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He that is better than the dregs of his own age, whose religion is something abovè profaneness, and whose sobriety is a step or two from downright intemperance, whose discourse is not swearing, nor yet apt to edify, whose charity is set out in piety, and a gentle yearning and saying 'God help,' whose alms are contemptible, and his devotion infrequent; yet, as things are now, he is unus è millibus,' oneof a thousand,' and he stands eminent and conspicuous in the vallies and lower grounds of the present piety; for a bank is a mountain upon a level: but what is rare and eminent in the manners of men this day, would have been scandalous, and have deserved the rod of an apostle, if it had been confronted with the fervours and rare devotion and religion of our fathers in the Gospel.

Men of old looked upon themselves as they stood by the examples and precedents of martyrs, and compared their piety to the life of St. Paul, and estimated their zeal by flames of the Boanerges, St. James and his brother; and the bishops were thought reprovable, as they fell short of the ordinary government of St. Peter and St. John; and the assemblies of Christians were so holy, that every meeting had religion enough to hallow a house, and convert it to a church; and every day of feasting was a communion, and every fasting-day was a day of repentance and alms, and every day of thanksgiving was a day of joy and alms; and religion began all their actions, and prayer consecrated them, and they ended in charity, and were not polluted with design: they despised the world heartily, and pursued after heaven greedily; they knew no ends but to serve God, and to be saved; and had no designs upon their neighbours, but to lead them to God and to felicity; till Satan, full of enyy to see such excellent days, mingled covetousness and ambition within the throngs and conventions of the church, and a vice crept into an office; and then the mutual confidence grew less, and so charity was lessened; and heresies crept in, and then faith began to be sullied; and pride crept in, and then men snatched at offices, not for the work, but for the dignity; and then they served themselves more than God and the church; till at last it came to that pass where now it is, that the clergy live lives no better than the laity, and the laity are stooped to imitate the evil customs of strangers and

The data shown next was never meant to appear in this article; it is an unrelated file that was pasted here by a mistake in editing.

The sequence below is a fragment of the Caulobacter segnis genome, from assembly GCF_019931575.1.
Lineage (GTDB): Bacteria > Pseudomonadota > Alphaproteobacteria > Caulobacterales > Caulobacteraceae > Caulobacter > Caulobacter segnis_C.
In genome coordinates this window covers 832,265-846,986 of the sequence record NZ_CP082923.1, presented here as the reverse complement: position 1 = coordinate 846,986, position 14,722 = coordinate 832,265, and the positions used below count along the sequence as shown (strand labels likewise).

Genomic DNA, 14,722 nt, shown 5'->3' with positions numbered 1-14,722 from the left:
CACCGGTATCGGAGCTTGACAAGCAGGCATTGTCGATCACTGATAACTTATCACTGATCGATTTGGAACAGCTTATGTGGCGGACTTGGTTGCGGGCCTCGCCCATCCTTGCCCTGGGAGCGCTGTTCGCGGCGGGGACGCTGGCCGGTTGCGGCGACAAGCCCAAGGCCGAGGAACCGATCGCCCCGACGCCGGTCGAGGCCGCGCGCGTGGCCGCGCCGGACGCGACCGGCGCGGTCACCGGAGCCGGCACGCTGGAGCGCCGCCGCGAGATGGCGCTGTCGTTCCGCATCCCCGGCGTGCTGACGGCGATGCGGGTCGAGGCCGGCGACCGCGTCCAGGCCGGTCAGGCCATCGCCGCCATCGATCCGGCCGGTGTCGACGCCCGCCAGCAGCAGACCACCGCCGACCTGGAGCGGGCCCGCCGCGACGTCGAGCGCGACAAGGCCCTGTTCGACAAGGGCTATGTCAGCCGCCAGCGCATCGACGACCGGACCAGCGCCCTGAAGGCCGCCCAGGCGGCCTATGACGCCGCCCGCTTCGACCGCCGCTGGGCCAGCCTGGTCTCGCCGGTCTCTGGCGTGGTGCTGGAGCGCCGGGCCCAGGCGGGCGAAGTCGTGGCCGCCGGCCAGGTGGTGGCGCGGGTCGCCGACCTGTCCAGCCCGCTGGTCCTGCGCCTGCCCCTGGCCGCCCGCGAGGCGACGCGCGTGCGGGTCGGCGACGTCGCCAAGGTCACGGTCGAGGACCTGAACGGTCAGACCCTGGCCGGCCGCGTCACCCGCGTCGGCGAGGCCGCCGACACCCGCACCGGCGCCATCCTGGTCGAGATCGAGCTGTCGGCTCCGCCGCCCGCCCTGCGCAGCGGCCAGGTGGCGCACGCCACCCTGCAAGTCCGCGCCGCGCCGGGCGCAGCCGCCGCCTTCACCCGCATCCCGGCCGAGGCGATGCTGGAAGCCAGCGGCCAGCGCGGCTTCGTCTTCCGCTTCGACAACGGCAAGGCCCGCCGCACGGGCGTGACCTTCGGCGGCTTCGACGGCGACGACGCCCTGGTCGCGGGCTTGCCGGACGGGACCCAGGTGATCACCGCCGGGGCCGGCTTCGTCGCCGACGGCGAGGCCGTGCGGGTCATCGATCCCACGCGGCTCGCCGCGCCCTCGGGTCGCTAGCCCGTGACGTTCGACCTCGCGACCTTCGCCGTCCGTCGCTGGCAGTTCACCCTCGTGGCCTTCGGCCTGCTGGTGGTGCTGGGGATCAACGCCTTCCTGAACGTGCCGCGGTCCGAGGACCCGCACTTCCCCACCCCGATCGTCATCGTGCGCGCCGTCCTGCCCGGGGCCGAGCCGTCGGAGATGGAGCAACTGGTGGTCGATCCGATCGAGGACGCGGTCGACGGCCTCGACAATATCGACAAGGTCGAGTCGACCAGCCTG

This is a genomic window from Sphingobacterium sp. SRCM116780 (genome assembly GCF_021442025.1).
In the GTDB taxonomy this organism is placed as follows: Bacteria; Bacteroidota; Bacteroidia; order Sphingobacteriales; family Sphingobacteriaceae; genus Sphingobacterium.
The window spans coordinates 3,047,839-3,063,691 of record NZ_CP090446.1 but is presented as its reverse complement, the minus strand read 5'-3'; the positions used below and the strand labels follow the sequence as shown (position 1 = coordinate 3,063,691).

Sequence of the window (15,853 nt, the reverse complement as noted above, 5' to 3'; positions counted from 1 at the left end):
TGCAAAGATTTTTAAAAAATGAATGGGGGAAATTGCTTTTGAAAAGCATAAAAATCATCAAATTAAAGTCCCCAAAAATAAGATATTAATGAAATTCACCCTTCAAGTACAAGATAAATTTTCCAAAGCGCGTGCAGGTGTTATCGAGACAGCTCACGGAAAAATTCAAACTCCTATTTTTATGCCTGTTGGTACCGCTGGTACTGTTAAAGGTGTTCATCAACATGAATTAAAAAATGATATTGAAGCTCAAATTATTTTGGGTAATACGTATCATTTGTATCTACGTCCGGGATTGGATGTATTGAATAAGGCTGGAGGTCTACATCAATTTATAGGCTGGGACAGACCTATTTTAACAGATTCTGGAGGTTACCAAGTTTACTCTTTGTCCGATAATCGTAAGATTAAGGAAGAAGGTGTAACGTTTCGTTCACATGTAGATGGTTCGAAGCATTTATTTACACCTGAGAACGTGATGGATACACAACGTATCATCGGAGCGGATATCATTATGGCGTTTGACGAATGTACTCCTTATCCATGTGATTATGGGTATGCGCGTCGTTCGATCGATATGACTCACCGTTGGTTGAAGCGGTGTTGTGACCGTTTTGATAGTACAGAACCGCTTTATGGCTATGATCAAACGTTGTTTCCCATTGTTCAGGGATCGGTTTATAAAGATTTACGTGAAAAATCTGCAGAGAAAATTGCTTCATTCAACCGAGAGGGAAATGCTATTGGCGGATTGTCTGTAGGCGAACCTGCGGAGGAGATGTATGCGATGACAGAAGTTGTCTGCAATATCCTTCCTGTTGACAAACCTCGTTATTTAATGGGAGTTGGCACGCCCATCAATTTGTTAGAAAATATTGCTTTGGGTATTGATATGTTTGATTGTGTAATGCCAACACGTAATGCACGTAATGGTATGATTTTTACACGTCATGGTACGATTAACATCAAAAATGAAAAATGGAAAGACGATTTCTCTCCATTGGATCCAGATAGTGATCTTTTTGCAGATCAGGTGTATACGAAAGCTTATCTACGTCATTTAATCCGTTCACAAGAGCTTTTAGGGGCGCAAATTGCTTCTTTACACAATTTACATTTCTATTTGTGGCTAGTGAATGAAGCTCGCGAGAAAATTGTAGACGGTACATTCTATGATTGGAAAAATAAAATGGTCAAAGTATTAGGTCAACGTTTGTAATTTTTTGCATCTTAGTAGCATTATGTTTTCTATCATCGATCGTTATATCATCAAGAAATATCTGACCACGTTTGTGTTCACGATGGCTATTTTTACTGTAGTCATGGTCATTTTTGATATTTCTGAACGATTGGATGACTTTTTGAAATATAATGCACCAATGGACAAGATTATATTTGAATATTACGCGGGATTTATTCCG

enemies of Christianity; so that we should think religion in a good condition, if that men did offer up to God but the actions of an ordinary, even, and just life, without the scandal and allays of a great impiety. But because such is the nature of things, that either they grow towards perfection, or decline towards dissolution; there is no proper way to secure it but by setting its growth forward: for religion hath no station or natural periods; if it does not grow better, it grows much worse; not that it always returns the man into scandalous sins, but that it establishes and fixes him in a state of indifference and lukewarmness; and he is more averse to a state of improvement, and dies in an incurious, ignorant, and unrelenting condition.

"But grow in grace:"-That is the remedy, and that would make us all wise and happy, blessed in this world, and sure of heaven: concerning which, we are to consider, first, What the state of grace is, into which every one of us must be entered, that we may "grow" in it: secondly, The proper parts, acts, and offices of "growing in grace:" thirdly, The signs, consequences, and proper significations, by which if we cannot perceive "the growing," yet afterwards we may perceive that "we are grown," and so judge of the state of our duty, and concerning our final condition of being saved.